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How many of the 1500 asylum seeker lives lost at sea since 2001 could have been saved?
Zahra (6), Fatima (7) and Eman (9) - the daughters of Sondos Ismail and Ahmed Alzalimi -  three of the 146 children who lost their lives when the vessel that has become known as SIEVX foundered in international waters en route to Christmas Island on 19 October 2001.
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MEDIA

GOVERNMENT
Survivors Speak: Issam & Rajaa

by Marg Hutton
6 July 2003

This is the fourth in our series of lightly edited survivor transcripts. Issam Mohamad Ismail (also known as Essam Al Haddad) is 'Person 7' in Keysar Trad's transcript of survivor interviews. Issam's wife Rajaa and his youngest son Hossam survived the sinking, but his eldest son Ammar drowned. Issam & Rajaa were travelling with Issam's aunt and three cousins - the wife and daughters of Ali Mehdi Sobie - who all lost their lives on SIEVX. Issam had the terrible duty of informing his uncle that his wife and daughters had drowned.

According to Ghassan Nakhoul who is in contact with the family, Issam has returned to Iran, but his wife and son are now living in Sweden.

SIEVX survivors, Issam & Rajaa Ismail I saw my friend Abu Fatima drown along with his wife, two sons and two daughters. I felt as if I was choking as women and children clung on to me. I was able to swim because I was wearing a life jacket.

The break up of the boat separated my family. My son Ammar also drowned. My younger son [Hossam pictured below] was rescued by a man by the name of Alaa' who also survived.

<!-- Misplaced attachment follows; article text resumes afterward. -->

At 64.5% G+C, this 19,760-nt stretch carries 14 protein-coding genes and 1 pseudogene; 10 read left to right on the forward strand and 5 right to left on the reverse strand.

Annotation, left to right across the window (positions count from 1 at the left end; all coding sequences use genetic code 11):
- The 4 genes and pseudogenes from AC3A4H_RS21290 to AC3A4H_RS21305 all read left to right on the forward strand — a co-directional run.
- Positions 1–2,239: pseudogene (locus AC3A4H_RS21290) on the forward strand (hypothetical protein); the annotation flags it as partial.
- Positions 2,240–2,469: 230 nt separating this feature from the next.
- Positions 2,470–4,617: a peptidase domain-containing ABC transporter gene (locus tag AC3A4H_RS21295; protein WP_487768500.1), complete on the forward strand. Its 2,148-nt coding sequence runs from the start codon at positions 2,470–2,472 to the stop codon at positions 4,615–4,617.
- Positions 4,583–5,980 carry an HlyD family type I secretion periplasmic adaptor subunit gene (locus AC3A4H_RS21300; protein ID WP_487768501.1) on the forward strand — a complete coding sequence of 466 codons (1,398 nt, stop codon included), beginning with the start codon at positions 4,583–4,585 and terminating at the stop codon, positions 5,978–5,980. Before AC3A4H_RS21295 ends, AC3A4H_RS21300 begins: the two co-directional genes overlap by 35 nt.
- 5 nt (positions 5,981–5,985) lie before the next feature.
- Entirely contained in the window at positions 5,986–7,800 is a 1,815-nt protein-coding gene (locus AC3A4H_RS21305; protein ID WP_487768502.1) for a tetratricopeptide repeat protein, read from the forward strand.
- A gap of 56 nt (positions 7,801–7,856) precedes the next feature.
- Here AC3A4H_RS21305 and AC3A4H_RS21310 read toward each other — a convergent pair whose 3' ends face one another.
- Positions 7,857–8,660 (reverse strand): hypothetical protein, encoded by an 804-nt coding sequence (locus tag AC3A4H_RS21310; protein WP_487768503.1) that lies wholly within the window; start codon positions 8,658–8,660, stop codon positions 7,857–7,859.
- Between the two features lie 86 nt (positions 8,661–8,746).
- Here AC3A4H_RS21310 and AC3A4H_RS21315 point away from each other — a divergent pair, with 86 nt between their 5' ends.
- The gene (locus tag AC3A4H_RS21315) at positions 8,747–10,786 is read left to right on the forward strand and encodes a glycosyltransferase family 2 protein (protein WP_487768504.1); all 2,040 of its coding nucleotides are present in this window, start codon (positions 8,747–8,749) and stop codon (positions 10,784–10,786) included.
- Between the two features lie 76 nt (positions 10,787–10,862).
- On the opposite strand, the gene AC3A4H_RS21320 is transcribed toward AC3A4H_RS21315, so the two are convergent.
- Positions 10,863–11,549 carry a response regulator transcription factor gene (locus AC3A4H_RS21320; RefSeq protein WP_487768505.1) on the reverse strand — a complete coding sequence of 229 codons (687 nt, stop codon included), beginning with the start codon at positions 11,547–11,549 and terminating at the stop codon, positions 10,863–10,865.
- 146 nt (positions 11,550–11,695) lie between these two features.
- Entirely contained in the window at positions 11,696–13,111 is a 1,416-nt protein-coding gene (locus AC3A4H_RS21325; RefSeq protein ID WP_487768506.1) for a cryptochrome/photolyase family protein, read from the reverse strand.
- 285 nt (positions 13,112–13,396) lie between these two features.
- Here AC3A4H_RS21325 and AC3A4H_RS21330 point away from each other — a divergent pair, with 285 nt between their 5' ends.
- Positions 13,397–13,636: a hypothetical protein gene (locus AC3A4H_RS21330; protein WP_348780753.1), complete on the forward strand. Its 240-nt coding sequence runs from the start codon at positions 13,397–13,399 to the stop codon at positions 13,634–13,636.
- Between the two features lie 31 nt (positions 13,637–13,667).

As the sun was setting I heard a voice that I recognised - it was that of my wife. Another passenger who was a good swimmer rescued my wife and then died himself. My wife and I clung on to a piece of timber and we each were wearing a life jacket. We were both rescued.

We prayed 'God, if this pleases you, we will not complain, you are the most compassionate.'

The strong rain continued. As we tired, I suggested to my wife that there was nothing to live for after losing our children. My wife said 'No, we have to survive.' She said to me, 'My great-great-grandfather Hussain said we must hang on. God will keep us alive so that we can tell our story - the world must know.'

The next day at approximately 11am, still clinging to the piece of timber being pushed around by the waves, we were rescued by the fishing boats. Then I saw the other people crying. We were a large family [with uncle's wife and children]. Now there are only three of us.


Other sources of information about Issam & Rajaa's family:

  • The Five Mysteries of SIEV X ~ Ghassan Nakhoul, 28 Aug 2002
    ISSAM MOHAMAD ISMAIL: The sea turned rough all of a sudden. The waves became very high. It started raining heavily and it became dark. God, be praised, poured out all his wrath in that hour. The boat started swaying. The men tried to balance it by running from side to side. At the end we surrendered to death. We all recited the death prayer. It just took 15 minutes for the boat to sink...

    PRESENTER: Rajaa Ismail, Issam's wife, said something had broken in the bottom of the boat before it sank.

    RAJAA ISMAIL: It was in the cellar. I was there because, sorry for the word, I was dizzy and vomiting. A small hole opened first and the water started pouring in. The boat lost its balance and started swaying from side to side before it flopped. It broke from the bottom, from the cellar.

    PRESENTER: Issam went further than his wife to say that the boat was so worn out, even before it had sailed. He likened it to the structure of carton.